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Burcin Mutlu-Pakdil Colloquium

Fri. Mar. 18 12:30 PM - Fri. Mar. 18 01:20 PM
Contact: Andrea Wiebe
Location: via Zoom

Burcin Mutlu-Pakdil

NSF & KICP Fellow

Department of Astronomy and Astrophysics

Kavli Institute for Cosmological Physics, University of Chicago

The Smallest and Faintest Galaxies: Clues to the Nature of Dark Matter and Galaxy Formation

The smallest and faintest galaxies around the Milky Way are the most ancient, most metal-poor, and most dark-matter-dominated systems known. These extreme objects offer unique access to small scales where the stellar and dark matter content can be studied simultaneously. They hold the promise of major breakthroughs in understanding the nature of dark matter and a more complete picture of galaxy formation. Thus, their discovery and characterization are among the most important goals in the field. In this talk, I will share our ongoing observational efforts to detect these faint systems around the Milky Way and beyond, and upcoming advances in the era of deep and wide imaging instrumentation, with a focus on their implications.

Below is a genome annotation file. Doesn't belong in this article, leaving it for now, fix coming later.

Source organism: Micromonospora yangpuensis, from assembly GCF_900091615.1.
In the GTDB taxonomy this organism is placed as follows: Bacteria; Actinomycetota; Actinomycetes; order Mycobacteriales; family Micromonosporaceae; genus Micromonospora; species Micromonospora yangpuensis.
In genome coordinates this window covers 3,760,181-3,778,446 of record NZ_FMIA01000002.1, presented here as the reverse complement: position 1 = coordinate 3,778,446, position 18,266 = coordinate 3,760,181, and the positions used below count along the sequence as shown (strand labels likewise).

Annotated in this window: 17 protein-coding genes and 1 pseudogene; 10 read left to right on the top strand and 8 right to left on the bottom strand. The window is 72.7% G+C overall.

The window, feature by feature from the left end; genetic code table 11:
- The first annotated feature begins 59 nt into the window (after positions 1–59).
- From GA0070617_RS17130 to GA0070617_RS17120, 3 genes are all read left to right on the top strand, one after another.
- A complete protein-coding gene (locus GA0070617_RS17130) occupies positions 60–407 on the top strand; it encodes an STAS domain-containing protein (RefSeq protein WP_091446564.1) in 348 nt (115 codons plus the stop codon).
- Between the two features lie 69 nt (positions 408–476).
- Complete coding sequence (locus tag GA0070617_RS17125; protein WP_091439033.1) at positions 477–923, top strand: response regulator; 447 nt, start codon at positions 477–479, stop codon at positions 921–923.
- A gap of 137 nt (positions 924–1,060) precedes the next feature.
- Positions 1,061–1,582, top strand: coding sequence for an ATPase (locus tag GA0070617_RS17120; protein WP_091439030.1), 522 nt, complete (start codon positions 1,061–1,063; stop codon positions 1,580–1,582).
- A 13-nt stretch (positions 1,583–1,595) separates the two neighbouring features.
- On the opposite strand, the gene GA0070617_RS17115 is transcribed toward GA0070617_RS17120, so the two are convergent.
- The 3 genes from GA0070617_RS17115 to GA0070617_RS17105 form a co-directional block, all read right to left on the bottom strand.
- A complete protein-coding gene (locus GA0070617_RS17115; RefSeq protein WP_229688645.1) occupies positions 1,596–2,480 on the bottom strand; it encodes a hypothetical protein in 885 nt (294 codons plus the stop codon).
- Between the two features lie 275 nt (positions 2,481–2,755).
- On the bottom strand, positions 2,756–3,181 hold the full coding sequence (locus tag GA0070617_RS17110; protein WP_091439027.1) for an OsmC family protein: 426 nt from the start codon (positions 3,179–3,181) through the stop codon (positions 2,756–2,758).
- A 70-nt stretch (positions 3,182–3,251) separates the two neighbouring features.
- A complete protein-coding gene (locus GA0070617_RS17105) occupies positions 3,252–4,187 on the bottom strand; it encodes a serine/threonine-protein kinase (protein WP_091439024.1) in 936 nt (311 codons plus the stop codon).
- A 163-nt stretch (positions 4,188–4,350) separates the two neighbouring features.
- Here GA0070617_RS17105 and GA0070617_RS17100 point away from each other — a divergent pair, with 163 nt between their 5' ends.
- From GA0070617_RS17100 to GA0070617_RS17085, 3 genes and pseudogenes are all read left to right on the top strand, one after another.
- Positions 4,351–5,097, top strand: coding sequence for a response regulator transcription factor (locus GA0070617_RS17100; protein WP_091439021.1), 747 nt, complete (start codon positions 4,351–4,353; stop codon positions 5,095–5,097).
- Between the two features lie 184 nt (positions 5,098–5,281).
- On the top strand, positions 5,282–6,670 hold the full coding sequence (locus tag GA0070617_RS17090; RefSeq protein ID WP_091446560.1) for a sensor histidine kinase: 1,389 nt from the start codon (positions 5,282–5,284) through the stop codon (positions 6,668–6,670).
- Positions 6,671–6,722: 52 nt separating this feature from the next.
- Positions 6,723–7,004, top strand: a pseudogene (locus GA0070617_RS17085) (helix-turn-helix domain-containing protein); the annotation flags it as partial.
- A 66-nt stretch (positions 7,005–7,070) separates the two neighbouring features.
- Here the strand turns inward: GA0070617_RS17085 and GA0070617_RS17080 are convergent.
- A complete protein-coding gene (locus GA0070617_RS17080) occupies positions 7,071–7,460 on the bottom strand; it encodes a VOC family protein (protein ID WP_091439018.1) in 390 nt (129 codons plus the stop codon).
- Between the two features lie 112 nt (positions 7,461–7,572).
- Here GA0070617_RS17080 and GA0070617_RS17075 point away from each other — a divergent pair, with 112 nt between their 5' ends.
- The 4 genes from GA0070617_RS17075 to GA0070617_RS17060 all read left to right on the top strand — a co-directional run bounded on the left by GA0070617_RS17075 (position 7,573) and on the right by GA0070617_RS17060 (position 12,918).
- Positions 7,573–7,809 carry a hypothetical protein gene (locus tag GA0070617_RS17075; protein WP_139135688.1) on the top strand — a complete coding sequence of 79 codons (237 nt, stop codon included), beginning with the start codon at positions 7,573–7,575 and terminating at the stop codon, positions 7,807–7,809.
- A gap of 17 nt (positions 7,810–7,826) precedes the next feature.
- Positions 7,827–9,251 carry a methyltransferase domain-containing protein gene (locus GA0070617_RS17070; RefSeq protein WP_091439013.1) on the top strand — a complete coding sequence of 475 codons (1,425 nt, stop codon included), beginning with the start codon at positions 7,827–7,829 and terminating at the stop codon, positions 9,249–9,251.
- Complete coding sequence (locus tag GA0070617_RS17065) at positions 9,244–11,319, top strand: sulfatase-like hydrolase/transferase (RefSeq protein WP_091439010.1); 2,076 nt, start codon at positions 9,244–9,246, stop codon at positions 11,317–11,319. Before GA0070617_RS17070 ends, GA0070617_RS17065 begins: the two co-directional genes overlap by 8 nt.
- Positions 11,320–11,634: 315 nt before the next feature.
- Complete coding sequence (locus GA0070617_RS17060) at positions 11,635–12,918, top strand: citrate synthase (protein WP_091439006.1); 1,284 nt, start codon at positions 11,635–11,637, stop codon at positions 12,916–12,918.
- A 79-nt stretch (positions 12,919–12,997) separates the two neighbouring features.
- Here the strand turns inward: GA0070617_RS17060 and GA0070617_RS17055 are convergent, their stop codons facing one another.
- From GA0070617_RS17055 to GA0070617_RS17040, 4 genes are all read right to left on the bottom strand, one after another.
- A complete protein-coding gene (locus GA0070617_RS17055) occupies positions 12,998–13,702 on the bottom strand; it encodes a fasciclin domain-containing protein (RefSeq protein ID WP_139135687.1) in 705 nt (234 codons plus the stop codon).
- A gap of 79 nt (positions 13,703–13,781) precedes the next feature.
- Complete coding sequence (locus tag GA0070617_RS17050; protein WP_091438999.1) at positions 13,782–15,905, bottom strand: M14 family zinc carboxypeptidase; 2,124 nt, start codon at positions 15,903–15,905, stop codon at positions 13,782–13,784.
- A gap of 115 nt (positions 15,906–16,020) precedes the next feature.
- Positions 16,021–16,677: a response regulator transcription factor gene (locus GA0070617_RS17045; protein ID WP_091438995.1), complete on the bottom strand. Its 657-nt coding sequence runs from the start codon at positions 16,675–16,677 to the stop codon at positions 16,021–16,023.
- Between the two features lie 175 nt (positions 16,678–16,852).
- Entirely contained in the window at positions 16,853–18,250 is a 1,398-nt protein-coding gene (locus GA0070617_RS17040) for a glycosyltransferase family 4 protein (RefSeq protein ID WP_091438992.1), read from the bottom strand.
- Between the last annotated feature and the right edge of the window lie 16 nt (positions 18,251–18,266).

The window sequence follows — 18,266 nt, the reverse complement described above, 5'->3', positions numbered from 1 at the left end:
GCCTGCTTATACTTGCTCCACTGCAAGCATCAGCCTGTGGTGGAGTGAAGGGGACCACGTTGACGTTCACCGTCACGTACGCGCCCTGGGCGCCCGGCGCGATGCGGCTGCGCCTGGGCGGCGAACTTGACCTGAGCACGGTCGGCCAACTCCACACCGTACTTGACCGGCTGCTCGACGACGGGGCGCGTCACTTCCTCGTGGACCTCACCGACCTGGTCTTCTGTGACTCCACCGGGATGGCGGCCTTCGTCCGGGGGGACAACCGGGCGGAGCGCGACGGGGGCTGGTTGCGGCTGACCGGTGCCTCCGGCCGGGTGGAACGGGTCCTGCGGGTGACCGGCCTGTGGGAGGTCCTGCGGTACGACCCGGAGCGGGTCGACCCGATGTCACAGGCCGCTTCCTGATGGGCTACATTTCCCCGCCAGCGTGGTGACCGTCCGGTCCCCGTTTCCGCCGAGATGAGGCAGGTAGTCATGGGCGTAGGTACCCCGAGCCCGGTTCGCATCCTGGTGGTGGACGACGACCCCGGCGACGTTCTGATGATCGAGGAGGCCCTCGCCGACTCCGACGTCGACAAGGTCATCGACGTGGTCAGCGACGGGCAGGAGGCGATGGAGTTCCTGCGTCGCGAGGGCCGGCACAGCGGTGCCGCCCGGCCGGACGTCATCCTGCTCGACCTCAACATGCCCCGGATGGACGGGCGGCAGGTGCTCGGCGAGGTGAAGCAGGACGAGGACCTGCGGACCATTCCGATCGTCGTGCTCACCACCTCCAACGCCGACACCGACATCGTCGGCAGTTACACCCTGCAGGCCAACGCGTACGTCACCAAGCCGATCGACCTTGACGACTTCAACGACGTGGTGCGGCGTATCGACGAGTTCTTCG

BIO: Burçin is currently an NSF & KICP Postdoctoral Fellow at the University of Chicago. She uses observations of nearby galaxies to study the smallest dark matter halos, and how they get populated with stars. She has been honored as a 2018 Ted Fellow and 2020 TED Senior Fellow, featured in National Geographic as a “woman of impact”, named a 2019 AAAS IF/THEN Ambassador (an award meant to increase the visibility of women leaders in STEM careers on the national stage), and featured in a Science Friday film documentary, “Breakthrough: Portraits Of Women In Science”. 


For a zoom invitation to this event, please contact Andrea Wiebe at an.wiebe@uwinnipeg.ca.